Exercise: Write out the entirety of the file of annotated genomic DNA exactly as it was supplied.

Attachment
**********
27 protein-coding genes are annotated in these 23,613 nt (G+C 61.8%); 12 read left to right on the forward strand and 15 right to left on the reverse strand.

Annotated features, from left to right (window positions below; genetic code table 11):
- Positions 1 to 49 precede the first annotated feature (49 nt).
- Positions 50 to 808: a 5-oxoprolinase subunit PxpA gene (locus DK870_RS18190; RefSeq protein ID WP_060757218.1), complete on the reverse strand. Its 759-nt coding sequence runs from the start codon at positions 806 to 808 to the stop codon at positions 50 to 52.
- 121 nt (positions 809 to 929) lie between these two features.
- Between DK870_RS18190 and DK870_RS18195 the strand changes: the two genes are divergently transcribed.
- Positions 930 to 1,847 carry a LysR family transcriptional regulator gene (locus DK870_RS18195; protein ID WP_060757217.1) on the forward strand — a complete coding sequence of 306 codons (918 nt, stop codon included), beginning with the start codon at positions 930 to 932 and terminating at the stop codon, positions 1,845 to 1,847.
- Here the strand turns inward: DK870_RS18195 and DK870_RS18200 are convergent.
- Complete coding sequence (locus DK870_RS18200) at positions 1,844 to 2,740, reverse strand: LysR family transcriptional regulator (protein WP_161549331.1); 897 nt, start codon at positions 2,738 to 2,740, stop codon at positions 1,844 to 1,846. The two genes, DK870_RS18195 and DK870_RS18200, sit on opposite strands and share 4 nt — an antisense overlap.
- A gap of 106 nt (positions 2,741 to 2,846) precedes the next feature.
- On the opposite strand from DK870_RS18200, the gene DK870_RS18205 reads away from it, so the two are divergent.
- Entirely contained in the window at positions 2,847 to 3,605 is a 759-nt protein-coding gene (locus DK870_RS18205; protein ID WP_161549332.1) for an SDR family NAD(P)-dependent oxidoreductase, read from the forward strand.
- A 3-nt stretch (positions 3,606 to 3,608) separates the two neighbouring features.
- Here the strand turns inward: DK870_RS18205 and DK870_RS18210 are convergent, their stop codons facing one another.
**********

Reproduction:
27 protein-coding genes are annotated in these 23,613 nt (G+C 61.8%); 12 read left to right on the forward strand and 15 right to left on the reverse strand.

Annotated features, from left to right (window positions below; genetic code table 11):
- Positions 1 to 49 precede the first annotated feature (49 nt).
- Positions 50 to 808: a 5-oxoprolinase subunit PxpA gene (locus DK870_RS18190; RefSeq protein ID WP_060757218.1), complete on the reverse strand. Its 759-nt coding sequence runs from the start codon at positions 806 to 808 to the stop codon at positions 50 to 52.
- 121 nt (positions 809 to 929) lie between these two features.
- Between DK870_RS18190 and DK870_RS18195 the strand changes: the two genes are divergently transcribed.
- Positions 930 to 1,847 carry a LysR family transcriptional regulator gene (locus DK870_RS18195; protein ID WP_060757217.1) on the forward strand — a complete coding sequence of 306 codons (918 nt, stop codon included), beginning with the start codon at positions 930 to 932 and terminating at the stop codon, positions 1,845 to 1,847.
- Here the strand turns inward: DK870_RS18195 and DK870_RS18200 are convergent.
- Complete coding sequence (locus DK870_RS18200) at positions 1,844 to 2,740, reverse strand: LysR family transcriptional regulator (protein WP_161549331.1); 897 nt, start codon at positions 2,738 to 2,740, stop codon at positions 1,844 to 1,846. The two genes, DK870_RS18195 and DK870_RS18200, sit on opposite strands and share 4 nt — an antisense overlap.
- A gap of 106 nt (positions 2,741 to 2,846) precedes the next feature.
- On the opposite strand from DK870_RS18200, the gene DK870_RS18205 reads away from it, so the two are divergent.
- Entirely contained in the window at positions 2,847 to 3,605 is a 759-nt protein-coding gene (locus DK870_RS18205; protein ID WP_161549332.1) for an SDR family NAD(P)-dependent oxidoreductase, read from the forward strand.
- A 3-nt stretch (positions 3,606 to 3,608) separates the two neighbouring features.
- Here the strand turns inward: DK870_RS18205 and DK870_RS18210 are convergent, their stop codons facing one another.